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Commitment in friends with benefits relationships: Implications for relational and safe‐sex outcomes


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The present research sought to explore the antecedents and consequences of commitment in the context of friends with benefits relationships (FWBRs). Data collected from an Internet sample of participants (all of whom currently had an FWBR) revealed that these relationships do indeed uniquely combine aspects of both sexual relationships and friendships. In addition, results indicated that satisfaction, investment, and alternatives were predictive of commitment, consistent with the antecedent factors specified by the Investment Model of C. E. Rusbult (1980). Moreover, high commitment was associated with desiring a transition into a more interdependent relationship (i.e., a true romance), as well as reduced condom use during intercourse. These findings have both theoretical and practical relevance to understanding relationship transitions and safer sex practices across many different types of partnerships.
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Commitment in Friends with Benefits Relationships 1
Commitment in Friends with Benefits Relationships:
Implications for Relational and Safe-Sex Outcomes
Laura E. VanderDrift
Purdue University
Justin J. Lehmiller
Colorado State University
Janice R. Kelly
Purdue University
This is an Accepted Manuscript of an article published by Wiley in Personal Relationships,
available online:
VanderDrift, L. E., Lehmiller, J. J., & Kelly J. R. (2012). Commitment in friends with benefits
relationships: Implications for relational and safer sex outcomes. Personal Relationships,
19, 1-13. DOI: 10.1111/j.1475-6811.2010.01324.x
Commitment in Friends with Benefits Relationships 2
The present research sought to explore the antecedents and consequences of commitment in the
context of Friends with Benefits relationships (FWBRs). Data collected from an Internet sample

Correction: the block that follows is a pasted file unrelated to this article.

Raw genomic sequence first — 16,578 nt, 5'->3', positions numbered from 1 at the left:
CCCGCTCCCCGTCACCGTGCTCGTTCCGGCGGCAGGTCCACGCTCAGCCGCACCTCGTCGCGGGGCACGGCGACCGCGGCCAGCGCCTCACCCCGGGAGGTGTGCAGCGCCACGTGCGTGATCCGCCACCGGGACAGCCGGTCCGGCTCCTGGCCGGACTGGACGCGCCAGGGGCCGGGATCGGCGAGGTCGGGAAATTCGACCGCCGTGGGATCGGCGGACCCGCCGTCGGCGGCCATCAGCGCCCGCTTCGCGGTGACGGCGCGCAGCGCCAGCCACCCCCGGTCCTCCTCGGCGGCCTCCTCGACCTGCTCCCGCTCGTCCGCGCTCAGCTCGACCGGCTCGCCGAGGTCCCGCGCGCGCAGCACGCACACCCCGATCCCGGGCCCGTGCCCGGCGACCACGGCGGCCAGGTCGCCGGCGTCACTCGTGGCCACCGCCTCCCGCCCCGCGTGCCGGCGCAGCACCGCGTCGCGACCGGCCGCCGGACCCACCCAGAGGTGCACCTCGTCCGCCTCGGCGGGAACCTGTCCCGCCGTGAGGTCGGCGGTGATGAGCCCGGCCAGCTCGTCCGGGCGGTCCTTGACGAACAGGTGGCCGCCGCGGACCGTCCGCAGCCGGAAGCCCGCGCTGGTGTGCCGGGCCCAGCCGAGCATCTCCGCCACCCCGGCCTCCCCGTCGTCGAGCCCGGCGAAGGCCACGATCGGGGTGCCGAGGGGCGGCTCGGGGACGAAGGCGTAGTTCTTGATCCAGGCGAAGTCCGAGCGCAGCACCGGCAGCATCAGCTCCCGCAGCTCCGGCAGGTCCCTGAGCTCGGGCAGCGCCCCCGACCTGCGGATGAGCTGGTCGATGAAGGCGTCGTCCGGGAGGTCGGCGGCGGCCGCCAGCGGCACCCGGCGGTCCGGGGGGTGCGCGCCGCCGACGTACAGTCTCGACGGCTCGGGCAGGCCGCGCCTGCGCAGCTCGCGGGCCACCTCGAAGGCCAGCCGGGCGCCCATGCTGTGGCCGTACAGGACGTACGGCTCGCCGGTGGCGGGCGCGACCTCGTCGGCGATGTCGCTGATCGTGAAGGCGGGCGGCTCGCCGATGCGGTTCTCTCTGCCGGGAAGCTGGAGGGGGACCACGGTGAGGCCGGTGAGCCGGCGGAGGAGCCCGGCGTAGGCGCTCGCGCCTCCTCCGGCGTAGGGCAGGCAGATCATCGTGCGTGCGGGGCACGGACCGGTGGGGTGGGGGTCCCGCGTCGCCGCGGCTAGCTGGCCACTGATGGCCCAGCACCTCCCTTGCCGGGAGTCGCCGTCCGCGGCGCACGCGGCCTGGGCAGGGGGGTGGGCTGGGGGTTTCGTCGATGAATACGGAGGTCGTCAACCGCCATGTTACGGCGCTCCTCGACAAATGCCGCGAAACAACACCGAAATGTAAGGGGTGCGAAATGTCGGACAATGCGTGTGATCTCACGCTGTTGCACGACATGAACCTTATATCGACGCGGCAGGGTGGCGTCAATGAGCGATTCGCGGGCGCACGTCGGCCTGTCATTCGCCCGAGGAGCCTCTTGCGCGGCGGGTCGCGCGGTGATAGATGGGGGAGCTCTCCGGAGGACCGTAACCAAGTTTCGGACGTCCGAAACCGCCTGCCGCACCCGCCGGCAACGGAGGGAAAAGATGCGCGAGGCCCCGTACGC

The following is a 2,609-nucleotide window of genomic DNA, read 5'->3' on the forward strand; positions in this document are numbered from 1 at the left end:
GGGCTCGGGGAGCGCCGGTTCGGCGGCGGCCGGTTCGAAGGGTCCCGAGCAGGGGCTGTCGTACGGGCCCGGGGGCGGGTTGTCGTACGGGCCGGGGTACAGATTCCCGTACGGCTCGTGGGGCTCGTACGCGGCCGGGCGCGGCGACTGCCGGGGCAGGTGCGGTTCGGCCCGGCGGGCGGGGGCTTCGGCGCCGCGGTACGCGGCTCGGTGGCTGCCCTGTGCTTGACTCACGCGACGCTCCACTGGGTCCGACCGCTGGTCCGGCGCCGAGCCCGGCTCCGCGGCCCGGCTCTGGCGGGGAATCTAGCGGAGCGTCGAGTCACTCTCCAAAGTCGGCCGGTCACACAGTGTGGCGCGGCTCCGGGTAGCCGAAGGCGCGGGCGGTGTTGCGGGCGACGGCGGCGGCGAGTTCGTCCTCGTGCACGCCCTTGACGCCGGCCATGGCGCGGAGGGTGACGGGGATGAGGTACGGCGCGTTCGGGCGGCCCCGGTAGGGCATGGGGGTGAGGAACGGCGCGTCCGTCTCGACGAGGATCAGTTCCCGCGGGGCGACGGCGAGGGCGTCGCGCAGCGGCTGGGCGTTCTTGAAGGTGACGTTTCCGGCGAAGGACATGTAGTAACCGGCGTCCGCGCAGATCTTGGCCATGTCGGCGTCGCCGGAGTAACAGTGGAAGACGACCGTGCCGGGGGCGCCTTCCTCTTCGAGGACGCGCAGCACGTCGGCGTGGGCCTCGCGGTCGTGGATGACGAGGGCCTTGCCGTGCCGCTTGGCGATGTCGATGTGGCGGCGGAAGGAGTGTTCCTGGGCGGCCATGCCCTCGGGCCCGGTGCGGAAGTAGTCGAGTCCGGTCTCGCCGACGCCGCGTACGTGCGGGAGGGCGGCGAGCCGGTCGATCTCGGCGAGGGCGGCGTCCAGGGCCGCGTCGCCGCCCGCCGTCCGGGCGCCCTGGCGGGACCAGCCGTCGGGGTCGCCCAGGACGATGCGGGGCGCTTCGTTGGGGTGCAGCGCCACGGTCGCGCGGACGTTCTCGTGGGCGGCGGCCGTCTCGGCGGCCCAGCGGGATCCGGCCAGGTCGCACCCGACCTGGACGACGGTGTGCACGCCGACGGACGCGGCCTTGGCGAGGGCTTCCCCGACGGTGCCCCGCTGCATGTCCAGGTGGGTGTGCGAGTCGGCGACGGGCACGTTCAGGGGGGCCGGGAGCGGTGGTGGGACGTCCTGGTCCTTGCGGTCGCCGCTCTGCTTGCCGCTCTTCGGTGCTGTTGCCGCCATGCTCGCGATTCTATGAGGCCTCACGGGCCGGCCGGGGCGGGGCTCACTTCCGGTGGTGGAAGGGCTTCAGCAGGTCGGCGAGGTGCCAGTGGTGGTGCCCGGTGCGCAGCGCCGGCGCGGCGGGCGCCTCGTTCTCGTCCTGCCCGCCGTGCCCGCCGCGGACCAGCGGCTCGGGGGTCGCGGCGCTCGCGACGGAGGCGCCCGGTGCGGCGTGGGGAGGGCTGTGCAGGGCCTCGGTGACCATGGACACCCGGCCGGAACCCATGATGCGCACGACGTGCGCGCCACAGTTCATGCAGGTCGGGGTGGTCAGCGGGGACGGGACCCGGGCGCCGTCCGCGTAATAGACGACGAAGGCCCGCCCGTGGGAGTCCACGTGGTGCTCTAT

of participants (all of whom currently had a FWBR) revealed that these relationships do indeed
uniquely combine aspects of both sexual relationships and friendships. In addition, results
indicated that satisfaction, investment, and alternatives were predictive of commitment,
consistent with the antecedent factors specified by Rusbult’s (1980) investment model.
Moreover, high commitment was associated with desiring a transition into a more interdependent
relationship (i.e., a true romance), as well as reduced condom use during intercourse. These
findings have both theoretical and practical relevance to understanding relationship transitions
and safer sex practices across many different types of partnerships.
Commitment in Friends with Benefits Relationships 3
Commitment in Friends with Benefits Relationships:
Implications for Relational and Safe-Sex Outcomes
Friends with benefits relationships (FWBRs) have recently begun to attract the attention
of lay people and scholars alike. As a result, our understanding of these involvements is in a very
early stage. Based on the limited empirical information that exists, we know that they are novel
compared to most other relationship types in that they are a relational hybrid, combining aspects
of both a sexual relationship and a friendship without integrating the two components into a
traditional romantic relationship (Mongeau, Ramirez, & Vorell, 2003). This novelty makes
FWBRs interesting to study in their own right, but they also have many potential implications for
understanding relationship dynamics more broadly. Utilizing the unique context provided by
FWBRs, the current study aimed to achieve two goals.
First, we sought to measure the antecedents of commitment in the context of FWBRs.
Given the dual nature of these involvements, it is possible that commitment to the different
aspects of the relationship (i.e., friendship, sexual component) may vary independently from one
another. Examining how commitment to the distinct aspects of such relationships combine to
influence outcomes may provide valuable information about FWBRs, as well as the nature of
commitment more broadly.
Second, we examined two outcomes of commitment that have the potential to be
extremely important in the context of a FWBR. The first is relationship persistence, which is